Wholecrop solutions to a winter fodder scarcity
I have been writing for most of 2013 about how the wet weather has been impacting on forage stocks and forage quality. Paradoxically, in a large number of cases, I am now encountering situations where available forage supplies will not meet the winter requirements due to the recent shortage of rainfall.
Poor first-cut silage yields, lack of bulk in second cuts and the reduced availability of bulky by-products have resulted in a great risk of farmers experiencing forage shortage again, especially in areas with lighter soils.
Last week the fodder committee highlighted that two-thirds of farmers have a fodder deficit of 23pc. I can concur with this evaluation given my travels throughout the country. Burying your head in the sand now will result in problems again this winter.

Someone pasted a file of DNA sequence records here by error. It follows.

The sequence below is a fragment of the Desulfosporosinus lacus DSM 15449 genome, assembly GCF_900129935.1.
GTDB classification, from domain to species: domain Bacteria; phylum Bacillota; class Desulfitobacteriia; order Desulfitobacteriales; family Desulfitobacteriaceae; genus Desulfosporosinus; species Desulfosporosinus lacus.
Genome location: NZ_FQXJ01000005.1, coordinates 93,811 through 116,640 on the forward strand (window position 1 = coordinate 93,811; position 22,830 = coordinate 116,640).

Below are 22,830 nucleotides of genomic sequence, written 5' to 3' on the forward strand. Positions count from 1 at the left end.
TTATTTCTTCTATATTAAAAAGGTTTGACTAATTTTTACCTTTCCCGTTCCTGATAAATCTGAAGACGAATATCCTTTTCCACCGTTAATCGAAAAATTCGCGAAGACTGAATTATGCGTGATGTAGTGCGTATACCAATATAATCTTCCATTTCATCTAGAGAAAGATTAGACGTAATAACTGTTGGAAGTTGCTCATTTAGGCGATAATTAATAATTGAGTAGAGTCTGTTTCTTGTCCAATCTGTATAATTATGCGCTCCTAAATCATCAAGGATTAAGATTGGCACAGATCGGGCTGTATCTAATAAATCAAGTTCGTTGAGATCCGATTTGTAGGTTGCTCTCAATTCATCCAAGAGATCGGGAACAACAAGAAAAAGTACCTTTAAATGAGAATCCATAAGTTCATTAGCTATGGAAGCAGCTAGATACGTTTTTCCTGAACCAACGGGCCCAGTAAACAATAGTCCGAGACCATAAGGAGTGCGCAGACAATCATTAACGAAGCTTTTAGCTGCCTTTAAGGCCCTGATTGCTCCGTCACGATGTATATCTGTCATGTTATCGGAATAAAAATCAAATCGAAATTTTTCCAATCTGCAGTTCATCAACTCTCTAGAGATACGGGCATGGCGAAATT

Wholecrop cereals are a viable option to help avoid shortages, particularly for those close to grain-growing regions. However, as we saw during the spring forage crisis, the long-distance transport of fodder is a realistic option.
Either fermented or high dry matter milled wholecrop can be considered. Some spring barley crops have already gone beyond the stage for harvesting as a fermented wholecrop but all winter and spring wheat, plus spring oat crops, could still be an option.
Fermented wholecrop should be harvested at a dry matter content of 35-40pc, when the grain is at the 'soft cheese' or 'doughy' stage. The use of a recommended additive is essential to ensure proper fermentation and to reduce the risk of secondary fermentation at feed out.
High dry matter milled wholecrop is a flexible feed, with high inclusion rates as a fodder source possible once protein and minerals are correctly balanced. The cereal crop can be almost fully ripe at harvest, at a dry matter content of 65-80pc.
It is important that the grain is milled or cracked during harvesting. The use of an alkaline, urease enzyme-based additive will aid preservation while also increasing the protein content and pH of the feed.